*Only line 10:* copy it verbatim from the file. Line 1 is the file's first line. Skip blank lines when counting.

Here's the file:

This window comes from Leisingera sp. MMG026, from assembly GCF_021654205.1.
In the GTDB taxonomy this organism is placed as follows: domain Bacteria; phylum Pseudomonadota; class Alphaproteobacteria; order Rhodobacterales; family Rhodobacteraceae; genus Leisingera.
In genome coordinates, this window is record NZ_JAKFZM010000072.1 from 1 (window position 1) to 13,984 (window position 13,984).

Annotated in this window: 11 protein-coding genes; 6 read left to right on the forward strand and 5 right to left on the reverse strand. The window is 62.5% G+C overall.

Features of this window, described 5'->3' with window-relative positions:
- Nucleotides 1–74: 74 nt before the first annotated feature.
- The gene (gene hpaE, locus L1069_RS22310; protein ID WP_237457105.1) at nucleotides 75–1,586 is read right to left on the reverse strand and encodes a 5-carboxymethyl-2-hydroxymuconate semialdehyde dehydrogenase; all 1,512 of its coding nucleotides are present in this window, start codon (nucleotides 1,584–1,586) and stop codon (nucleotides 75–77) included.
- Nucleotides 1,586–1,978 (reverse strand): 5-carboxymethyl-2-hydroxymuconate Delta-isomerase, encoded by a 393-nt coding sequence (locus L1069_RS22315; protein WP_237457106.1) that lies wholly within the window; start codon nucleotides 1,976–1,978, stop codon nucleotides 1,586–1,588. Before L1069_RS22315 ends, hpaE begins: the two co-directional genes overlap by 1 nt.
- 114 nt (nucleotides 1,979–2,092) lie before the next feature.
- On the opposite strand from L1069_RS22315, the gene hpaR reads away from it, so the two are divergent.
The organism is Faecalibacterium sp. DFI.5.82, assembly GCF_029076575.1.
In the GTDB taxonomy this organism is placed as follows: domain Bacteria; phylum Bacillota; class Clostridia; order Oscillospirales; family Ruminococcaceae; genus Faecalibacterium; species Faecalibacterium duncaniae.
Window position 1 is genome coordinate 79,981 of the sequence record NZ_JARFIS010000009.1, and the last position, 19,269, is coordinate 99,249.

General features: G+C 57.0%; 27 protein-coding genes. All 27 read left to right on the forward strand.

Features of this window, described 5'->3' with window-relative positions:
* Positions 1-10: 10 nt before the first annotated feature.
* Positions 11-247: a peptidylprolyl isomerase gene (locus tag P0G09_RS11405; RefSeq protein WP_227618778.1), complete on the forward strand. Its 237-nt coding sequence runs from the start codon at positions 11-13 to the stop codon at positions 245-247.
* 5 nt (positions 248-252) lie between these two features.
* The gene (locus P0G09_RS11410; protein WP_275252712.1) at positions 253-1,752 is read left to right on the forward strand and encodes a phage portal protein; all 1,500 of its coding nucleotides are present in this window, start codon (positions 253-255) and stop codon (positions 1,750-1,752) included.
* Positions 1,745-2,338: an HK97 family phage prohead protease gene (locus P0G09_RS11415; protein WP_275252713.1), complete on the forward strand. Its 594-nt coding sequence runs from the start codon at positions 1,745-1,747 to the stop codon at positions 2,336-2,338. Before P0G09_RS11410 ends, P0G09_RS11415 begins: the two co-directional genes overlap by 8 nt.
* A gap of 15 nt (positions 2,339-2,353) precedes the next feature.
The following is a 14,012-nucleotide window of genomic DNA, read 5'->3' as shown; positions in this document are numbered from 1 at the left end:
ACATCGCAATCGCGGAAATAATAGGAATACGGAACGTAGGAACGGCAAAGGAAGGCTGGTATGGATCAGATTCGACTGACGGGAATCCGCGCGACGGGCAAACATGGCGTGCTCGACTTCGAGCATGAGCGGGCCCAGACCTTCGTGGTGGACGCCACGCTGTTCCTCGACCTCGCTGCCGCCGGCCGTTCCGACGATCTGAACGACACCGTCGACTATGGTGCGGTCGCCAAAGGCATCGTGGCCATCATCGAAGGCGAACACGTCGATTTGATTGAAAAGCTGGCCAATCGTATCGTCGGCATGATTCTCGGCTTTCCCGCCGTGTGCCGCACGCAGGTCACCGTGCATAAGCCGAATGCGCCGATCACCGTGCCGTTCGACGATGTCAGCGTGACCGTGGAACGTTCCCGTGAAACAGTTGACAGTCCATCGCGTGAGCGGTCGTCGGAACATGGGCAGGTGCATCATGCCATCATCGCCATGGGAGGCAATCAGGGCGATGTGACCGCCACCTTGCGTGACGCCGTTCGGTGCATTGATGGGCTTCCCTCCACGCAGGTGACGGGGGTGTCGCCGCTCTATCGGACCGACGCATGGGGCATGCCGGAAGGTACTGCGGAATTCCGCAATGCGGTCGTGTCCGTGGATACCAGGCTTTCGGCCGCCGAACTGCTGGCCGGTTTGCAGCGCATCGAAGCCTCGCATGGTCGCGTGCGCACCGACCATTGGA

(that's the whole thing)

- On the opposite strand from L1069_RS22315, the gene hpaR reads away from it, so the two are divergent.